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A Ray of Light at the Brigham

A Ray of Light

I work at the Brigham and Women’s Hospital in Boston. We call it The Brigham. A month ago we were subjected to a tragic murder of one of our doctors.  The winter has been brutal and unrelenting. Then, as I was walking to work the other day I was struck by a ray of light.

It was 7:30 AM and the morning light shone directly into what was the original main operating room of the Peter Bent Brigham Hospital, one of the parent institutions of what we now know as The Brigham.  Peter Bent Brigham was a restaurateur who left an endowment for a hospital for the poor. It was decided to site the Peter Bent Brigham in the Longwood area just behind the Harvard Medical School which had moved to this location in 1904.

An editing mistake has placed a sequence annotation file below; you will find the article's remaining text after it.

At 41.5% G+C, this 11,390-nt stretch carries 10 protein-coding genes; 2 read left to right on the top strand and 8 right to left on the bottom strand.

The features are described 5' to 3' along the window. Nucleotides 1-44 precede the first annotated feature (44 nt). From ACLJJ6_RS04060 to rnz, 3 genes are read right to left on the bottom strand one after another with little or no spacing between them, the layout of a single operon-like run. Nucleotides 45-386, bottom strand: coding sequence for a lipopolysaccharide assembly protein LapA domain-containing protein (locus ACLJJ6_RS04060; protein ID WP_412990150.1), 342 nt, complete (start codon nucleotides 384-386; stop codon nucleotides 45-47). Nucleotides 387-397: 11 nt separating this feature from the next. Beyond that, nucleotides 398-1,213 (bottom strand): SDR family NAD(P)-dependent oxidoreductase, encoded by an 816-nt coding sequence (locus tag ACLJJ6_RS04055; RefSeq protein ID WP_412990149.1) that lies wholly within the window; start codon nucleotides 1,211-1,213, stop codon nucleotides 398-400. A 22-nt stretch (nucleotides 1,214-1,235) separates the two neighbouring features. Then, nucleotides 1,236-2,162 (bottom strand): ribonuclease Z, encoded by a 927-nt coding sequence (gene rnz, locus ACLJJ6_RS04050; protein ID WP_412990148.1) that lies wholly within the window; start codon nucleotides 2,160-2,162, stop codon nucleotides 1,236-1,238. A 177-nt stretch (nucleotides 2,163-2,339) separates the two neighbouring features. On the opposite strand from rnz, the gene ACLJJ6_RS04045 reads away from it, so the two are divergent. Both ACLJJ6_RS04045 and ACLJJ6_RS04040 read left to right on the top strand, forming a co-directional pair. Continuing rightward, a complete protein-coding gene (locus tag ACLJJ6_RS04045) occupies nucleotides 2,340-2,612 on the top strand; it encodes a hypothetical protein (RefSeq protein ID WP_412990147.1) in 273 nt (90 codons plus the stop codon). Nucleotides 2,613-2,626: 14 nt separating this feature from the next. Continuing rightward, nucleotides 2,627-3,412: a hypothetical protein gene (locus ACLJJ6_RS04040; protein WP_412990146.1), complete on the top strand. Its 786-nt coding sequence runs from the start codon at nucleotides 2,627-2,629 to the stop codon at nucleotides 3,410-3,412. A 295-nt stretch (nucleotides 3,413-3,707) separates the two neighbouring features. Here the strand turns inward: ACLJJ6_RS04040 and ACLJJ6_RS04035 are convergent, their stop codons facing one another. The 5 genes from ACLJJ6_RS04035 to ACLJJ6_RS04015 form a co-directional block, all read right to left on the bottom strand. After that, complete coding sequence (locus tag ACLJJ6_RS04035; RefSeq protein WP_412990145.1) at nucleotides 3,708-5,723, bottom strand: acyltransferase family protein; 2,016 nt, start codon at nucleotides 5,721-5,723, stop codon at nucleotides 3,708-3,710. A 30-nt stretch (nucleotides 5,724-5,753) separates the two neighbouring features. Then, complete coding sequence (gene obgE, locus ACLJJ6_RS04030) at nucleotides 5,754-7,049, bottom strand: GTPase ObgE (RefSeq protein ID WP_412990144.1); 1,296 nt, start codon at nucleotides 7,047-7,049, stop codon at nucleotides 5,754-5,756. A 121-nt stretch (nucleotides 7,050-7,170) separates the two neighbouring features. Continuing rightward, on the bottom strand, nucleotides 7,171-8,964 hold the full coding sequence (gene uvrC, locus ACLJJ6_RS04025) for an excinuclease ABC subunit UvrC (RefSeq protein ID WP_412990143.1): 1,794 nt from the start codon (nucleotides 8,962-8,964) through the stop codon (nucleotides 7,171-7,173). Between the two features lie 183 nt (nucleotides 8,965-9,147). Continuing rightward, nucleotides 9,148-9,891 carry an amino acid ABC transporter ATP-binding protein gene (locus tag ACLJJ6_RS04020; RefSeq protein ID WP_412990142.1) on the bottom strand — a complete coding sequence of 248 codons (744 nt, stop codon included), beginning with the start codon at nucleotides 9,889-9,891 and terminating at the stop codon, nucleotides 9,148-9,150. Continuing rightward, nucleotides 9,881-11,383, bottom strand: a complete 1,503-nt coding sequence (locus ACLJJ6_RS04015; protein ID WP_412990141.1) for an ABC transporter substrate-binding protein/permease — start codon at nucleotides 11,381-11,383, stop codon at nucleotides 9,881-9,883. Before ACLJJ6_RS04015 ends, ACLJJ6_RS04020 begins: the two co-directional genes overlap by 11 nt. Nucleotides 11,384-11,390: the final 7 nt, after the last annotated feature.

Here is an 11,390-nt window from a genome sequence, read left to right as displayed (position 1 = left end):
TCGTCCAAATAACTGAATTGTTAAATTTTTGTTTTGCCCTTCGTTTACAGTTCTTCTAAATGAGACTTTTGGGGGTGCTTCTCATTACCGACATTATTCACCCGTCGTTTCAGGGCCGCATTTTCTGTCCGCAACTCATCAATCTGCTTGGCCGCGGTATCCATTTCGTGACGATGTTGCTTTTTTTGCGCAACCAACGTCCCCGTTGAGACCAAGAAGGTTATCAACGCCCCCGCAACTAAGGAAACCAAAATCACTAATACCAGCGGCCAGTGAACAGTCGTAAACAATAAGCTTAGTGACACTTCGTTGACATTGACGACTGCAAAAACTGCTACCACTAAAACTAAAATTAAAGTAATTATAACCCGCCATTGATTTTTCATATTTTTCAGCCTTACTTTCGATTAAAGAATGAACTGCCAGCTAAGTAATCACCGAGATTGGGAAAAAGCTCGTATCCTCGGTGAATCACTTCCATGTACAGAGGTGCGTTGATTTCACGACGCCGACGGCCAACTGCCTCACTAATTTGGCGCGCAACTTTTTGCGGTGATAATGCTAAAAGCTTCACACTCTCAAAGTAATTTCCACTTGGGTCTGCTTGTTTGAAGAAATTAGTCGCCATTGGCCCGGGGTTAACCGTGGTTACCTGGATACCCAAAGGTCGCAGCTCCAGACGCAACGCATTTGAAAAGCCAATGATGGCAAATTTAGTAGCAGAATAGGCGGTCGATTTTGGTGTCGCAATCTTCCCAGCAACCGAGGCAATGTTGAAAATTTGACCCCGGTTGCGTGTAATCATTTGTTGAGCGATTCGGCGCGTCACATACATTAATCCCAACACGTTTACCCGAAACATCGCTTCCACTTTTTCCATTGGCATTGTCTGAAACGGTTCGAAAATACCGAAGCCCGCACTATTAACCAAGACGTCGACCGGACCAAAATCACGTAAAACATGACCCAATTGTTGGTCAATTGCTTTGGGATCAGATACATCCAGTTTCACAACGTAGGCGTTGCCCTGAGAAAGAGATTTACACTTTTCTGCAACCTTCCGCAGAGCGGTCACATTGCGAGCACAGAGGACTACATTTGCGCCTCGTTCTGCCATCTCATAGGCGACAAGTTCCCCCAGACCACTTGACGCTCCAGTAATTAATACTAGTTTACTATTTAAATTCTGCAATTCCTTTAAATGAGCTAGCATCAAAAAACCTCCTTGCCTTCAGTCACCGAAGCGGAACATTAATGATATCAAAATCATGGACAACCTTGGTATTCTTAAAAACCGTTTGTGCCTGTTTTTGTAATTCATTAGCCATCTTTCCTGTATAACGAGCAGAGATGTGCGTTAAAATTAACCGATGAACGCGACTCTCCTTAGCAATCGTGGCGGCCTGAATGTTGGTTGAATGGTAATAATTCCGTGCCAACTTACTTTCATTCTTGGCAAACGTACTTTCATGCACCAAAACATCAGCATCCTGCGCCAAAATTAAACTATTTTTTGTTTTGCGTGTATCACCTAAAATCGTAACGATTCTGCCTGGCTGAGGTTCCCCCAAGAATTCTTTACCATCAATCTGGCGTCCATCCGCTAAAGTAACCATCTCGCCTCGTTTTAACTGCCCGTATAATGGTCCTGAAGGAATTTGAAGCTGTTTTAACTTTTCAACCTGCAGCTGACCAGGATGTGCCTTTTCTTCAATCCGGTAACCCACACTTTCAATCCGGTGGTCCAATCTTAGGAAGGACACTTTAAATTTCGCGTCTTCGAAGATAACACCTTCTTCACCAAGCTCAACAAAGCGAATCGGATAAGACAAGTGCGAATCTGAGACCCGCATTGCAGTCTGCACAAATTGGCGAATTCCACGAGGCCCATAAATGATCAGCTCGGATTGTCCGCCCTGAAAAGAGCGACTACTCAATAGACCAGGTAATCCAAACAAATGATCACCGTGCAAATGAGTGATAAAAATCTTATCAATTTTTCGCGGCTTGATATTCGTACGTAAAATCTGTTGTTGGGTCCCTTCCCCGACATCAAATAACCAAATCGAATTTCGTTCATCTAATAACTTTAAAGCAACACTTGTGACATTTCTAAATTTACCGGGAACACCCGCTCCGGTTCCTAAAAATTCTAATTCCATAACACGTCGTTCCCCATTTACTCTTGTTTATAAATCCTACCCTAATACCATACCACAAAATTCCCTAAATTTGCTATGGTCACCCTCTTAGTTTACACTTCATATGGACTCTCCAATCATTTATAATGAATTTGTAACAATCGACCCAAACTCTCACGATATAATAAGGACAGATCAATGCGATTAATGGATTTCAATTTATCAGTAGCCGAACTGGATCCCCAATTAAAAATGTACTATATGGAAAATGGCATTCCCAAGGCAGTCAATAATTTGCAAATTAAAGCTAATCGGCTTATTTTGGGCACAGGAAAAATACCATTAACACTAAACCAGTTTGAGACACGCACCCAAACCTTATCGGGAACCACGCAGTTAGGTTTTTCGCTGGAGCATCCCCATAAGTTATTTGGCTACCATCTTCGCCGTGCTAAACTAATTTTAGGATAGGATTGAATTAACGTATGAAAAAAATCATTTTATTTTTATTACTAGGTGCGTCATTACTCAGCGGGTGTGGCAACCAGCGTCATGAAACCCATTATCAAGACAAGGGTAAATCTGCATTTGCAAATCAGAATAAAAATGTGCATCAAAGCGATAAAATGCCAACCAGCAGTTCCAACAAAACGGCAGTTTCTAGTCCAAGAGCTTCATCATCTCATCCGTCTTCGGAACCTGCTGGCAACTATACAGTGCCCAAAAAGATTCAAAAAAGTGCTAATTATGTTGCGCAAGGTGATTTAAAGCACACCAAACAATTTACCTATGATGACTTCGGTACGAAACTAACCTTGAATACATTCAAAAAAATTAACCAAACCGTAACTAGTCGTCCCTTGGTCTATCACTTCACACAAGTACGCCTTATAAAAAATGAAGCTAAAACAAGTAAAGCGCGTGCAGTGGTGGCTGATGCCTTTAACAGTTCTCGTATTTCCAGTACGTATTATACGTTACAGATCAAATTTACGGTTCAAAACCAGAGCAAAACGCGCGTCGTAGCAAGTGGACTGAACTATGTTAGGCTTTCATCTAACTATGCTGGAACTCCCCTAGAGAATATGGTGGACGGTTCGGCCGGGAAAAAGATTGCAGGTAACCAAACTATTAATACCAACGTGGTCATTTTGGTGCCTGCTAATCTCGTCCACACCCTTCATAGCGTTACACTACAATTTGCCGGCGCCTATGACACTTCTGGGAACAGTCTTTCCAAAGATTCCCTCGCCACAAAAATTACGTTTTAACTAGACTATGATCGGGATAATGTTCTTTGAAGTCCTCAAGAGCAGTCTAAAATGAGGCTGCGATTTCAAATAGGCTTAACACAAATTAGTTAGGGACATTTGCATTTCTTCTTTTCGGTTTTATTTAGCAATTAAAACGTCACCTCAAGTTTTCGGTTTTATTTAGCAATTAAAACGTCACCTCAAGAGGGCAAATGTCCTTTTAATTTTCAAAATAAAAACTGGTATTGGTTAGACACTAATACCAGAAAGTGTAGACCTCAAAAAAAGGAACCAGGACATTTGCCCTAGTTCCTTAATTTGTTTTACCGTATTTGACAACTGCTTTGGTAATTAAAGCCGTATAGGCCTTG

After a national search, Harvey Cushing was selected to be the founding Surgeon-in-Chief.  Cushing, a native of Cleveland and graduate of Yale College and Harvard Medical School, had trained in surgery at the The Johns Hopkins Hospital and was in the process of creating the modern field of neurosurgery.  Between 1910 and 1913, Cushing worked with the architects of the new hospital and sited the operating room such that the morning sun would shine into its large window, thereby allowing the surgeons to see well with natural light.

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